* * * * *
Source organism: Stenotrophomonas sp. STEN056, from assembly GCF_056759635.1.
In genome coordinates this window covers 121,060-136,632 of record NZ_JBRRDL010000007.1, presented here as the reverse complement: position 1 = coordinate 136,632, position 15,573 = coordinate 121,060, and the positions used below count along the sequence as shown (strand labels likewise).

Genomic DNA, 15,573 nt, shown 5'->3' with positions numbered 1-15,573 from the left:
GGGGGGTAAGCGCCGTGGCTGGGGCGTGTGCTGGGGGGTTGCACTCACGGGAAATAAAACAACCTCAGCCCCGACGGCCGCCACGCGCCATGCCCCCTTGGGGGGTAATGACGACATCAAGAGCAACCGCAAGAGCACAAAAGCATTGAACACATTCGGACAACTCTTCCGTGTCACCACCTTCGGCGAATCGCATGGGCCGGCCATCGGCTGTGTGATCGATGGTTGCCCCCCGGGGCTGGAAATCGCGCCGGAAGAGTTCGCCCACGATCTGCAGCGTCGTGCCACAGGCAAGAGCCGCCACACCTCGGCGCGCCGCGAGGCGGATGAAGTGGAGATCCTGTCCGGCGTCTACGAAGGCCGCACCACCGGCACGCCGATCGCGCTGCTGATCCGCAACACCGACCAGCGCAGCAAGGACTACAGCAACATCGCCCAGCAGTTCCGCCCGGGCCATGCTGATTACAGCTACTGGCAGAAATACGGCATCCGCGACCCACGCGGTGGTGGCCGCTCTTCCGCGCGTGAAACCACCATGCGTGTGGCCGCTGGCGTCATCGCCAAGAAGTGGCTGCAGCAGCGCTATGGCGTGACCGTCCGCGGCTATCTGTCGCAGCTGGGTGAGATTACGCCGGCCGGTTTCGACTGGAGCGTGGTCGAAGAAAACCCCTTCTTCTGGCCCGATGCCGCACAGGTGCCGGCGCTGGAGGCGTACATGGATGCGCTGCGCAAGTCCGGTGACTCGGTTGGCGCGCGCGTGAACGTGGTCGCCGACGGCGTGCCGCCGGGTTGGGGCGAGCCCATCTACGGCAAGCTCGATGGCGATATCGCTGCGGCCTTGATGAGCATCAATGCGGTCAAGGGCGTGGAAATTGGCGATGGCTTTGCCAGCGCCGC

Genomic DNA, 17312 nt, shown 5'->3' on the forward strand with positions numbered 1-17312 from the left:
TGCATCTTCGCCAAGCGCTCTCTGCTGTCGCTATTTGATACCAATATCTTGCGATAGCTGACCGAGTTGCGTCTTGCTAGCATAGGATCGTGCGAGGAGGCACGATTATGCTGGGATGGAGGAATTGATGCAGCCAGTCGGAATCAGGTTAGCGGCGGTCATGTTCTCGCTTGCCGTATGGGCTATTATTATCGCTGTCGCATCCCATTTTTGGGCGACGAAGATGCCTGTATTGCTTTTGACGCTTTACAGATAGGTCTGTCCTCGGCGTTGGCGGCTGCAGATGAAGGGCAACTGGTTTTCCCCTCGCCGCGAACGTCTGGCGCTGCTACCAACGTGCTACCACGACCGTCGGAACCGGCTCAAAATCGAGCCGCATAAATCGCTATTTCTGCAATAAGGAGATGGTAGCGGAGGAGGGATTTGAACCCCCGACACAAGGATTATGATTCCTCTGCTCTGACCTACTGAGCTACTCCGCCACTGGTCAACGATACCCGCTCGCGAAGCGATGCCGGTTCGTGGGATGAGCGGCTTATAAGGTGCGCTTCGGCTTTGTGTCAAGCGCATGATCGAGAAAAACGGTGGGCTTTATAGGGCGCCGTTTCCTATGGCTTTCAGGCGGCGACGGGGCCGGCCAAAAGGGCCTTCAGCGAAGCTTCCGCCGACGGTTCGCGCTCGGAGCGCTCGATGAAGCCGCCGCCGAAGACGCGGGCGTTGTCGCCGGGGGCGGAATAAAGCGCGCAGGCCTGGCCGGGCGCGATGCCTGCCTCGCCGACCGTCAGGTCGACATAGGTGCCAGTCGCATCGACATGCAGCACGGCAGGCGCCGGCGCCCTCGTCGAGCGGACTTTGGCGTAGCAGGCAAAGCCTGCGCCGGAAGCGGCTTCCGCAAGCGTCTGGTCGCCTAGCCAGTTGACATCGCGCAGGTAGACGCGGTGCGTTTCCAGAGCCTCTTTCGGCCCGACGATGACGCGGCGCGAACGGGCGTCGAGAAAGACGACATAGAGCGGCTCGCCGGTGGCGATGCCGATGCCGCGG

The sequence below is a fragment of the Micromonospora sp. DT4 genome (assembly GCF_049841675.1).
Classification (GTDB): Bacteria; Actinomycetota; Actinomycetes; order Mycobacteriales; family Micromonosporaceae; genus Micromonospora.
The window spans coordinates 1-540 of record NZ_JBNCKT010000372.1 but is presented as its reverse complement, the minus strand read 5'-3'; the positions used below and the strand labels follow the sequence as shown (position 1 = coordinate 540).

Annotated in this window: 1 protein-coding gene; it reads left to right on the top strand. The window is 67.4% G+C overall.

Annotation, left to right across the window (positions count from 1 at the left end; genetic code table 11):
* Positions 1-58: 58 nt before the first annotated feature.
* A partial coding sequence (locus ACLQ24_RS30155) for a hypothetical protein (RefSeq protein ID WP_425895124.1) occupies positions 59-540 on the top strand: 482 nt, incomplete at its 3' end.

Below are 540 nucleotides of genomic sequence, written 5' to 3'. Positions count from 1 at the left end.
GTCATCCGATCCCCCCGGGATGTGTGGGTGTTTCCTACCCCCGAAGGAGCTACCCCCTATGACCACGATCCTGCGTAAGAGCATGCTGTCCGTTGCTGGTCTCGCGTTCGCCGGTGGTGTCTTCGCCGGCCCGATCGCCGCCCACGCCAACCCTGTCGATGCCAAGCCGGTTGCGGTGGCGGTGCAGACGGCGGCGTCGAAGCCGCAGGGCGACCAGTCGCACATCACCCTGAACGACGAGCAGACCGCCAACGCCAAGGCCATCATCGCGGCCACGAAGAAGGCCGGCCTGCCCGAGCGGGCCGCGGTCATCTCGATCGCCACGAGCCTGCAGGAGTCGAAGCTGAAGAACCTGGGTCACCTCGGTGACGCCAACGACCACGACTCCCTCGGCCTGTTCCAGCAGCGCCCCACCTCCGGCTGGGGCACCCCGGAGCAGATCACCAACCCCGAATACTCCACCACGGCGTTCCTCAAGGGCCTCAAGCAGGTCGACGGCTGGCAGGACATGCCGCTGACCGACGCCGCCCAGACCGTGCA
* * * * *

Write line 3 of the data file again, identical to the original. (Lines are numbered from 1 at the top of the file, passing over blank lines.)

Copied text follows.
Genomic DNA, 15,573 nt, shown 5'->3' with positions numbered 1-15,573 from the left: